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Our View: Won't anyone sit down to talk with governor?

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Rocky Mount Telegram

Friday, February 17, 2017

Compromise has been described as the art of dividing a cake in such a way that everybody believes he got the biggest piece.

By that definition, we suppose, Gov. Roy Cooper's attempt to find a palatable way to repeal House Bill 2 has failed. His compromise proposal this week seemed to leave both sides spitting out the crumbs. No one asked for more.

Which is a shame for North Carolina. We all know the financial ramifications. We've lost enough companies, concerts and sporting events already. Cooper expedited his proposal in hopes of staving off more disappointing decisions by the ACC and NCAA regarding future playoffs and championships.

It's clear that Republicans have no intention of doing anything about House Bill 2 – the so-called bathroom bill – regardless of the stain it leaves on North Carolina's reputation.

The reasons seem far more political than practical. PolitiFact – a feature in The (Raleigh) News & Observer – reported last year that there had been only three provable offenses involving transgender women in public rest rooms in the entire country. And all of those occurred in states in which there was no law allowing transgender people to use facilities for the gender they most closely identified with.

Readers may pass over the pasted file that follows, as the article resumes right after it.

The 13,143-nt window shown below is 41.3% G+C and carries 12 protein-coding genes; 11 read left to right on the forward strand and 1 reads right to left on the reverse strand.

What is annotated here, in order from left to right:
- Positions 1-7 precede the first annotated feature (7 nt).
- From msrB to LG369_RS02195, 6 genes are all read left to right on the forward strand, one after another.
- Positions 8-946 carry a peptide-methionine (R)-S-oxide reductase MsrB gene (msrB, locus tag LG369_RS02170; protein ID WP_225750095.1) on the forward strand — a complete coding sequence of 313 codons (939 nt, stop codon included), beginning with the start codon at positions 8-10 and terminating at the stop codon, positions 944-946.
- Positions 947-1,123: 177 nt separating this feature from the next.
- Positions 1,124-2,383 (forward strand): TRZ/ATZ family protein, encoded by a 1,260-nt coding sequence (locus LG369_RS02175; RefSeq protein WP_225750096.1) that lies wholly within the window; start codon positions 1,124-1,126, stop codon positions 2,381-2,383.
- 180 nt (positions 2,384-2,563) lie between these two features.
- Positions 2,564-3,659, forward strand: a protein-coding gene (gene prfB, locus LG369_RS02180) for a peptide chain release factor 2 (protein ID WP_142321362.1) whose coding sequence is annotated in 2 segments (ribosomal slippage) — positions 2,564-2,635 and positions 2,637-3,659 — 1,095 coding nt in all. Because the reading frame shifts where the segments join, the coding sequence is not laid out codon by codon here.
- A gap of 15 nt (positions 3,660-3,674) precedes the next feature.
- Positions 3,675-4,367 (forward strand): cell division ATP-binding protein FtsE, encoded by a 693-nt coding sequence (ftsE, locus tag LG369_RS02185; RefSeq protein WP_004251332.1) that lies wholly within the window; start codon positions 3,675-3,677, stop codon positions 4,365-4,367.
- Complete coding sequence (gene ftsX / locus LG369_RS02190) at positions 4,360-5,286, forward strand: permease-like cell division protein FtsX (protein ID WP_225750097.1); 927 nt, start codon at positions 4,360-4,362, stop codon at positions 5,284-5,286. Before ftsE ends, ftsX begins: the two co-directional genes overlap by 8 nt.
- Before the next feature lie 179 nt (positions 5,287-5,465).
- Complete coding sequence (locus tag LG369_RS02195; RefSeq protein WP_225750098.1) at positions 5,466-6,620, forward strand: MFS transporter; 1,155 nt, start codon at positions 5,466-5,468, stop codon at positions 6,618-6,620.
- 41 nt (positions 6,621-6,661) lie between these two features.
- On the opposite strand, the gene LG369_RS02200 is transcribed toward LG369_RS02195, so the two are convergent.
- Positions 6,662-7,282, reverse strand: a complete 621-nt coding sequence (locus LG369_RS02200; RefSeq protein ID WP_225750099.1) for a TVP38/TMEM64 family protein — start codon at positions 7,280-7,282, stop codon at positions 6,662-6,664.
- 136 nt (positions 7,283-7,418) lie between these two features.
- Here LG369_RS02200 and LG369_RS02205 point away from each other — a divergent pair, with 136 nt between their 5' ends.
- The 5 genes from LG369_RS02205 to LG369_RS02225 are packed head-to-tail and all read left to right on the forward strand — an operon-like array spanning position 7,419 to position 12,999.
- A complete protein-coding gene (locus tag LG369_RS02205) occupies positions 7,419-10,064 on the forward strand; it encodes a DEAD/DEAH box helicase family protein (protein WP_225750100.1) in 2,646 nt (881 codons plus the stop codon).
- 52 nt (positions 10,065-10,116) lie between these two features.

Cooper's proposal would repeal the requirement that transgender people use public restrooms that match the gender on their birth certificates. It would, however, toughen laws against assaults in public restrooms.

N.C. Senate Pro Tem Phil Berger has said he sees no point in going further with Cooper's plan because he doesn't believe the governor will enforce any such law. But if Berger were sincere about finding a solution, he could toughen the legislation to his own suiting. That’s what the legislature does.

Critics from the left don't like the idea of requiring cities to notify the legislature at least 30 days in advance of enacting ordinances to allow transgender bathroom rights. But surely ridding the state of the law as it stands is a better alternative to what we have.

Throughout history, tough solutions to far tougher issues have been created when reasonable leaders sit down and work out reasonable compromises. Cooper has shown a willingness since before he took office to sit down at that table.

Won't anyone join him?


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